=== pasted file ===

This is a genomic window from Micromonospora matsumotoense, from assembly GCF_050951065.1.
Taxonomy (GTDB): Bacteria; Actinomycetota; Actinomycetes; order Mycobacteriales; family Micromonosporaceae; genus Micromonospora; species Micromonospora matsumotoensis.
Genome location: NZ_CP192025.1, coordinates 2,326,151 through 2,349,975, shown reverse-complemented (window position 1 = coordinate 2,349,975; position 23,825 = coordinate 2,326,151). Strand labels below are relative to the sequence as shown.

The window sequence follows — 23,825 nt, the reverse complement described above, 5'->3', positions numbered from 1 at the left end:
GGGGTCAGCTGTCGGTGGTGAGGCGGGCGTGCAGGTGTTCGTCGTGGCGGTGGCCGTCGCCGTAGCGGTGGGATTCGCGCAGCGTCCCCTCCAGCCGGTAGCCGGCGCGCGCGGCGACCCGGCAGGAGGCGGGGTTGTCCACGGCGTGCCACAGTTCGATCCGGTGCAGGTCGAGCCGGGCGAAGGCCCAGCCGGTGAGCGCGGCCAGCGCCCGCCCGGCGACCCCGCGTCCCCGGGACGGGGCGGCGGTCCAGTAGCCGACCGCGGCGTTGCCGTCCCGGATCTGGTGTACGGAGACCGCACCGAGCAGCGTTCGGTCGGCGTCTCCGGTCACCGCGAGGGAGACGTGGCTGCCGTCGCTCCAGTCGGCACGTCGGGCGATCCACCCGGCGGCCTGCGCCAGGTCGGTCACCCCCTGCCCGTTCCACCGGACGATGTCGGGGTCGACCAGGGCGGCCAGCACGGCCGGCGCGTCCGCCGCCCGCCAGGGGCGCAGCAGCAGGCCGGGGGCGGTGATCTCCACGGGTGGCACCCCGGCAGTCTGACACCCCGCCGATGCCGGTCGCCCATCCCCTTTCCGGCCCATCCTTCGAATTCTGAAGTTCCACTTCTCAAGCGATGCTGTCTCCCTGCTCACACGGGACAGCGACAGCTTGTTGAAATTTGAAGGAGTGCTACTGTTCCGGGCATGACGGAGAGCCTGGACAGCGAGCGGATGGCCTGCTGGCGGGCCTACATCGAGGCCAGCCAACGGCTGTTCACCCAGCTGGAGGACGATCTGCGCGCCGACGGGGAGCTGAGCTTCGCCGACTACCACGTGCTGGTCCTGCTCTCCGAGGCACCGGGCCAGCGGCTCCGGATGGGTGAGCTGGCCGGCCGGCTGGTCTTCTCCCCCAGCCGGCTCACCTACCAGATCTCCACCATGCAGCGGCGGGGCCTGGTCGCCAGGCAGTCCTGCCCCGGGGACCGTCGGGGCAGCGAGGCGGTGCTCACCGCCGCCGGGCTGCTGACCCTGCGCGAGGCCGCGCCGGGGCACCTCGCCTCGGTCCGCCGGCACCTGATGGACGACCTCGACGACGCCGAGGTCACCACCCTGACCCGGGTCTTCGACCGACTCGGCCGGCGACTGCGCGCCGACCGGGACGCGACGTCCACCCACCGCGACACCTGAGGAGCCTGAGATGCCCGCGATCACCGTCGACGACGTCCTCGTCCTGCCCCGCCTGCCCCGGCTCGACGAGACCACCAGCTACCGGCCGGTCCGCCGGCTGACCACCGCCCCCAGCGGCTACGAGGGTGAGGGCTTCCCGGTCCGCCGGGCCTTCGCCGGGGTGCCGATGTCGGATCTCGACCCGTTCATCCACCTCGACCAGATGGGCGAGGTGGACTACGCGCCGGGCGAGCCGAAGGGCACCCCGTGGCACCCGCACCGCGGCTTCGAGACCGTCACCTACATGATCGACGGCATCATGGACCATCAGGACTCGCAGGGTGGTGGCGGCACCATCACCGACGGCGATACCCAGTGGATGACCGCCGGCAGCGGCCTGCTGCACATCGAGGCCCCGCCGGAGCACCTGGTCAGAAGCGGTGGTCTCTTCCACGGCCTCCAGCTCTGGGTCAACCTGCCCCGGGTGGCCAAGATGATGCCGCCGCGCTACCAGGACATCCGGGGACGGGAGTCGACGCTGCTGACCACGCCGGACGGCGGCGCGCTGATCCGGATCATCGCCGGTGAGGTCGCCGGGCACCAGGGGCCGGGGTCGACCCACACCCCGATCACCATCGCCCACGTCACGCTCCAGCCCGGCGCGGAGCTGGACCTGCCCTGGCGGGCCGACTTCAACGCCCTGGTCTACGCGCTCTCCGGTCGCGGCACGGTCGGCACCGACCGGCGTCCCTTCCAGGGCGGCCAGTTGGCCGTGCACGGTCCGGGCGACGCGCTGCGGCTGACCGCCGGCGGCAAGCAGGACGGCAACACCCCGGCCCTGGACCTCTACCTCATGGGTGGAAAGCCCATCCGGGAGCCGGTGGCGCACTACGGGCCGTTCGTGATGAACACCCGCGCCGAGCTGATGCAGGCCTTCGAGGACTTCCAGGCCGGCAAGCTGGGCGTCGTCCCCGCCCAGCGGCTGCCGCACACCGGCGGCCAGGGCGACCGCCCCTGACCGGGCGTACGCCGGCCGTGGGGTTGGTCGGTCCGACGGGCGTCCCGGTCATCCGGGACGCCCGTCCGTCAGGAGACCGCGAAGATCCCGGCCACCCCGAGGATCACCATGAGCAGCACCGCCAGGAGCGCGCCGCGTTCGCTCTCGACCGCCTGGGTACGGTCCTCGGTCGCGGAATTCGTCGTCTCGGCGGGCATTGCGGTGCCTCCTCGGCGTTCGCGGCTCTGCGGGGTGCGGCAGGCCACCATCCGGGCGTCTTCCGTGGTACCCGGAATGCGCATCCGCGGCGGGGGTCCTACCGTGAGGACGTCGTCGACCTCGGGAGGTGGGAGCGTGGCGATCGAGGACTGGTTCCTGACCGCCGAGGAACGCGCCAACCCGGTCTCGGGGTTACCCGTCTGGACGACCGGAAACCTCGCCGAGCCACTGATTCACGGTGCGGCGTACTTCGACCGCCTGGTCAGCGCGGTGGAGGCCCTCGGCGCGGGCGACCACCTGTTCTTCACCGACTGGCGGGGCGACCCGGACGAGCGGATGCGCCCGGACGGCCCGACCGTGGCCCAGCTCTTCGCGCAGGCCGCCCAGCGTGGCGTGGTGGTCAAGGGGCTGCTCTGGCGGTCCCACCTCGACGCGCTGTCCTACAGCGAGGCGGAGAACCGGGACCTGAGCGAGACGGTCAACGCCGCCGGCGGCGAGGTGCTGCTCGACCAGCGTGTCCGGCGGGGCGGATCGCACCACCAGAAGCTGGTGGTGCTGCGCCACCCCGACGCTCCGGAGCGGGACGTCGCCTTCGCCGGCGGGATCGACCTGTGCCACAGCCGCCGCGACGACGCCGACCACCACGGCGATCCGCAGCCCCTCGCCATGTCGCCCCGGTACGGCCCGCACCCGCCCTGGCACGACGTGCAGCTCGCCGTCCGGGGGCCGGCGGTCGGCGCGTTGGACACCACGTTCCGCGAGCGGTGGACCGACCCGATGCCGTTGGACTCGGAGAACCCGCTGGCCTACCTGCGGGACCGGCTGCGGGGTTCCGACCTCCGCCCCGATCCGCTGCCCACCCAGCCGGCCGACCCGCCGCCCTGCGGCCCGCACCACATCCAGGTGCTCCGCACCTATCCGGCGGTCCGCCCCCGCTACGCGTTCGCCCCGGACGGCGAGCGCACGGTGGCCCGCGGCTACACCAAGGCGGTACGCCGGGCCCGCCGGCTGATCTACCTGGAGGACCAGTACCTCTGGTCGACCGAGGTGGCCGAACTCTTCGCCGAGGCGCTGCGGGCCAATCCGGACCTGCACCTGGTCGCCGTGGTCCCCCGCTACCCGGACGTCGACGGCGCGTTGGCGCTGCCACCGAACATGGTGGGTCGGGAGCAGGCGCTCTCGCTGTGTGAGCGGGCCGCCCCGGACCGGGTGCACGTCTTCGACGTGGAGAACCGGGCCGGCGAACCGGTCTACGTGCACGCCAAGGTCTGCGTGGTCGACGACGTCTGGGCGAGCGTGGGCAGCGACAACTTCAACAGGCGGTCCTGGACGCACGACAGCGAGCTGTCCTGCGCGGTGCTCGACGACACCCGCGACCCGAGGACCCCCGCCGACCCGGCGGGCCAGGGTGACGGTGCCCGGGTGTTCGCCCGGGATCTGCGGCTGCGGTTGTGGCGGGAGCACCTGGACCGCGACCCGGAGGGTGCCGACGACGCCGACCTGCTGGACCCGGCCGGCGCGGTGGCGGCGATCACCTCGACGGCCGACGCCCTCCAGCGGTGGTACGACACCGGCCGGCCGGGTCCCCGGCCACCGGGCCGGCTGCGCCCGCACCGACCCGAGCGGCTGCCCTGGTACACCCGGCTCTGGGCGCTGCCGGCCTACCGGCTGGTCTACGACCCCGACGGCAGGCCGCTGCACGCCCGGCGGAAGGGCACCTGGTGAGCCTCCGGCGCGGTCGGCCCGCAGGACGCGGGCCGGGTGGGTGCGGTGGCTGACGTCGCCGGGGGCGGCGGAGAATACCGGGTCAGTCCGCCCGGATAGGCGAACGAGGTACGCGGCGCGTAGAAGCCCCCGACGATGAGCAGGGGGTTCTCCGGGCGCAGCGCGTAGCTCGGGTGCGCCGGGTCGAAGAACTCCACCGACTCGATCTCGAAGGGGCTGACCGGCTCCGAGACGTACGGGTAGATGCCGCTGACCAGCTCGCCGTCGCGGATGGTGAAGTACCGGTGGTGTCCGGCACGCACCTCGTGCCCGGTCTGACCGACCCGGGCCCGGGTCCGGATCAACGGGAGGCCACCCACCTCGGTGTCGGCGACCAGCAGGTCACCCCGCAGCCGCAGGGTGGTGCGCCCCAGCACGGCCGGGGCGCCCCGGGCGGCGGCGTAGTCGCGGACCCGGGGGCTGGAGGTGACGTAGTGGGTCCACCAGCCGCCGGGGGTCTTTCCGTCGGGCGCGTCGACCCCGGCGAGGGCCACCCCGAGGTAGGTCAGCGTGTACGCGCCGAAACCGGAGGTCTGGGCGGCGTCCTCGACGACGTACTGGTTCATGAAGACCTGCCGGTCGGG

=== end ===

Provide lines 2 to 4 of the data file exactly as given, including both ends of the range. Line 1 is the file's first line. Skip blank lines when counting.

Taxonomy (GTDB): Bacteria; Actinomycetota; Actinomycetes; order Mycobacteriales; family Micromonosporaceae; genus Micromonospora; species Micromonospora matsumotoensis.
Genome location: NZ_CP192025.1, coordinates 2,326,151 through 2,349,975, shown reverse-complemented (window position 1 = coordinate 2,349,975; position 23,825 = coordinate 2,326,151). Strand labels below are relative to the sequence as shown.

The window sequence follows — 23,825 nt, the reverse complement described above, 5'->3', positions numbered from 1 at the left end: